UC patients treated with standard of care in outpatient setting for acute severe flare
       4MES 3 with ulcersFemale, biologic and immunomodulator naive, started on vedolizumab after baseline endoscopyMES 1, no friability; histology with persistence of neutrophilsGood clinical response with later requirement for Q4 week vedolizumab
       5MES 3 with ulcersFemale, prior failure of 2 anti-TNF agents (infliximab, adalimumab), and failing vedolizumab at time of baseline endoscopy, started on golimumab after baseline endoscopyMES 1, no friability; histology with persistence of neutrophilsGood clinical response with maintenance on golimumab
       6MES 3 with ulcersFemale, 1 prior anti-TNF agent (infliximab) which patient was failing at time of baseline endoscopy, started vedolizumab after baseline endoscopyMES 0, normal vascular pattern; histology with persistence of neutrophilsGood clinical response with maintenance on vedolizumab
      Anti-TNF, anti–tumor necrosis factor antagonist; BID, twice daily; MES, Mayo endoscopic subscore; PO, oral; Q4, every 4.

      Mucosal Tissue Bulk RNA Sequencing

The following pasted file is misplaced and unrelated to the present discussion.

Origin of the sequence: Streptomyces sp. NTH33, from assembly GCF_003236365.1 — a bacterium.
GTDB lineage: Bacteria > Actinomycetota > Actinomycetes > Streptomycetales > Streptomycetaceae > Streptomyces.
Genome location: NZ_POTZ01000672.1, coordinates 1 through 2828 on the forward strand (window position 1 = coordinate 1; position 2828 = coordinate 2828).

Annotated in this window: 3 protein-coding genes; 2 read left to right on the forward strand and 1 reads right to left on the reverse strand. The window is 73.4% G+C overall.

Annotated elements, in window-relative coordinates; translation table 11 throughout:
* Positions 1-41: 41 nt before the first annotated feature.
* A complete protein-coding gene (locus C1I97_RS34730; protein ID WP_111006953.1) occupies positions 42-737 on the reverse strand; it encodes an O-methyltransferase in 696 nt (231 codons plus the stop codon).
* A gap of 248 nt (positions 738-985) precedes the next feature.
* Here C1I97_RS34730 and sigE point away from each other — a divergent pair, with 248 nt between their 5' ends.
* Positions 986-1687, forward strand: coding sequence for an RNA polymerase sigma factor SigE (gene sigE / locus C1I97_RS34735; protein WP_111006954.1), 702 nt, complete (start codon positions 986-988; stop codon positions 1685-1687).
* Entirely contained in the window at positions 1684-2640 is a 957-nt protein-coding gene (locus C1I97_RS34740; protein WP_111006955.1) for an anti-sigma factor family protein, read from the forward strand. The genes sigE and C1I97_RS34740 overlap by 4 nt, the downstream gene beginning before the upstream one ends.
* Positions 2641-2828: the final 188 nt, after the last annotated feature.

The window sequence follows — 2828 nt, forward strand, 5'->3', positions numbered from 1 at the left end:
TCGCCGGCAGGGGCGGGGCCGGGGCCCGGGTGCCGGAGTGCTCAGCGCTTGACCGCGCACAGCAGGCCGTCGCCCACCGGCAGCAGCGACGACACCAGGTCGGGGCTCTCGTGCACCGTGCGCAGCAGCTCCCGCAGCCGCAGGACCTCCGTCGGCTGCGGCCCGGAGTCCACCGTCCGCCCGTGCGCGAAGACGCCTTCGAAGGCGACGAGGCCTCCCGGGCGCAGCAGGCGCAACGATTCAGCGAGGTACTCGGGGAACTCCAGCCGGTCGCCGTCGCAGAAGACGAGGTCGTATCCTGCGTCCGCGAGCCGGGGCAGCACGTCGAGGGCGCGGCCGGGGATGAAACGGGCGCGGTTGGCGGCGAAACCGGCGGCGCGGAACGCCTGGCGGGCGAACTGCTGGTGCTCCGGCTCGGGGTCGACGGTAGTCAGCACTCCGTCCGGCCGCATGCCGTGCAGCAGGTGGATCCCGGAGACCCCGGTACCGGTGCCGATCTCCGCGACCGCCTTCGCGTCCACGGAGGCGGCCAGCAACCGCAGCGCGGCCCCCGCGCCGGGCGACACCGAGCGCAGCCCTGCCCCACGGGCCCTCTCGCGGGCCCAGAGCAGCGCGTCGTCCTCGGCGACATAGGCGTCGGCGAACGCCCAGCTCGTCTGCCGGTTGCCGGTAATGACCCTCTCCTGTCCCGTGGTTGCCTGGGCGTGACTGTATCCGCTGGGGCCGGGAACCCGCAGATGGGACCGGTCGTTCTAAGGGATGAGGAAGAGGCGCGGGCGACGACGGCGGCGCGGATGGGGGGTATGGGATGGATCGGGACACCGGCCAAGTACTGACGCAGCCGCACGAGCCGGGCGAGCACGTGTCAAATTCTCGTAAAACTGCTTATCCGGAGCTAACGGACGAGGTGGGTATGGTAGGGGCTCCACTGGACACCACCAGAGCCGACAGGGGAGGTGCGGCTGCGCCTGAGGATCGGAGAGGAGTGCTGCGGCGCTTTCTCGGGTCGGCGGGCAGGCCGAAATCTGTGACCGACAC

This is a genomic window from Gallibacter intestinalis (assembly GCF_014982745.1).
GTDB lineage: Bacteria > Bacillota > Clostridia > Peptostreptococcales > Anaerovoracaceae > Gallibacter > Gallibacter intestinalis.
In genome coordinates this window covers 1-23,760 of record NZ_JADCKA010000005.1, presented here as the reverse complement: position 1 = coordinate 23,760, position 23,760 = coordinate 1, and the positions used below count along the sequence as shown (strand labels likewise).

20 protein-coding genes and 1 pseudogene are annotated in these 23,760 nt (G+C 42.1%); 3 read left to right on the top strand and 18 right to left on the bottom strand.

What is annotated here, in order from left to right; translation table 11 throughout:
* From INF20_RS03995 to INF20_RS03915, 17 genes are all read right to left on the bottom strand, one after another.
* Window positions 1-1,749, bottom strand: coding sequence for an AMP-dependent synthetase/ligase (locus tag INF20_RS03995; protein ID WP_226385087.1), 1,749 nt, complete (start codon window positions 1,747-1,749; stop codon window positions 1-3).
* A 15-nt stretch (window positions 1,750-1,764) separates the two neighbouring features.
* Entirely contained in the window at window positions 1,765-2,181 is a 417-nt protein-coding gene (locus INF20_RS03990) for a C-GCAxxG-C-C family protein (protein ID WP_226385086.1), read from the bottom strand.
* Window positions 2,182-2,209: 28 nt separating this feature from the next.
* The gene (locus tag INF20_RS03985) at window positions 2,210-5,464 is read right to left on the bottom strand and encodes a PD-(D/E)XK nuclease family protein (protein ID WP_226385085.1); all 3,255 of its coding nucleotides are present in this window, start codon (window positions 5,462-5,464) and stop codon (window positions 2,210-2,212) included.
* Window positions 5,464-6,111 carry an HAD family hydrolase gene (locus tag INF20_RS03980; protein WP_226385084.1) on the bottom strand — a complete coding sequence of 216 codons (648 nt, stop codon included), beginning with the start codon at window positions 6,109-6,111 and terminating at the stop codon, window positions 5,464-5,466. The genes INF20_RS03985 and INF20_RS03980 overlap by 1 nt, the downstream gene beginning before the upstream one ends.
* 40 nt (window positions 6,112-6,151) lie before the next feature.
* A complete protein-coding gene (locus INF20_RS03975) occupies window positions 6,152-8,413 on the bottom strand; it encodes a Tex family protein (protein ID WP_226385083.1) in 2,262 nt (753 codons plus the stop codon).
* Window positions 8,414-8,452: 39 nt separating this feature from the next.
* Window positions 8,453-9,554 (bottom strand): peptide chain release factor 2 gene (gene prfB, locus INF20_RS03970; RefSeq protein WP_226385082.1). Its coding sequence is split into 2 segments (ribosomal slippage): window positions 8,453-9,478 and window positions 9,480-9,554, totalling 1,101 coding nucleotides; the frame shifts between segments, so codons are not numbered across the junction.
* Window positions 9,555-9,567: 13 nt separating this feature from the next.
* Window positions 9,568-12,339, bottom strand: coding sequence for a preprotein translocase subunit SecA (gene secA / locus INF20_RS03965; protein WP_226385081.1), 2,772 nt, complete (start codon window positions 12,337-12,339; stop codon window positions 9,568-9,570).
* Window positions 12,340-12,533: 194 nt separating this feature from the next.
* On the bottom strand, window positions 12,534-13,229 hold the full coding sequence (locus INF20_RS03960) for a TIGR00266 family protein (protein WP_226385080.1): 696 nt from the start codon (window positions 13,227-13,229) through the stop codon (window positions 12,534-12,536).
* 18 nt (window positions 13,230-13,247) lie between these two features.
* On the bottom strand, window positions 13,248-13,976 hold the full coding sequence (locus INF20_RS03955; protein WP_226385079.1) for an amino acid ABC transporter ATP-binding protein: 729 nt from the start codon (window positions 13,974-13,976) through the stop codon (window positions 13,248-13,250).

Bulk RNA sequencing was done for available pre- and post-intervention mucosal biopsies (n = 5 HBOT and n = 8 sham-treated patients) from the sham-controlled phase 2A trial based on standard pipelines at the University of California San Diego Institute for Genomic Medicine facility. Biopsy samples were homogenized manually on ice in TRIzol Reagent (Thermo Fisher Scientific, Waltham, MA) and processed according to the manufacturer’s instructions. cDNA libraries were prepared using TruSeq non-Stranded Total RNA Sample Prep Kit (Illumina, San Diego, CA) according to manufacturer’s instructions. cDNA libraries were sequenced with a HiSeq2500 (Illumina) at the University of California San Diego Institute for Genomic Medicine facility. RNAseq reads were processed by first removing adapter sequences with cutadapt (1.14.0) and mapped to a database of repetitive elements (RepBase 18.05) using STAR (2.4.0i). Reads that went unmapped to repeat elements were then mapped to the human genome (hg19) using default parameters. Aligned reads were annotated using featureCounts (v1.5.3) with Gencode V19 annotations. Differential expression was performed with DESeq2 (1.22.1). Gene Ontology enrichment was performed against significant (adjusted P ≤ .05) dysregulated genes using a background of all expressed genes (average DESeq2 normalized count ≥ 1). Ontology data were downloaded from the Ensembl (GRCh37) Biomart API.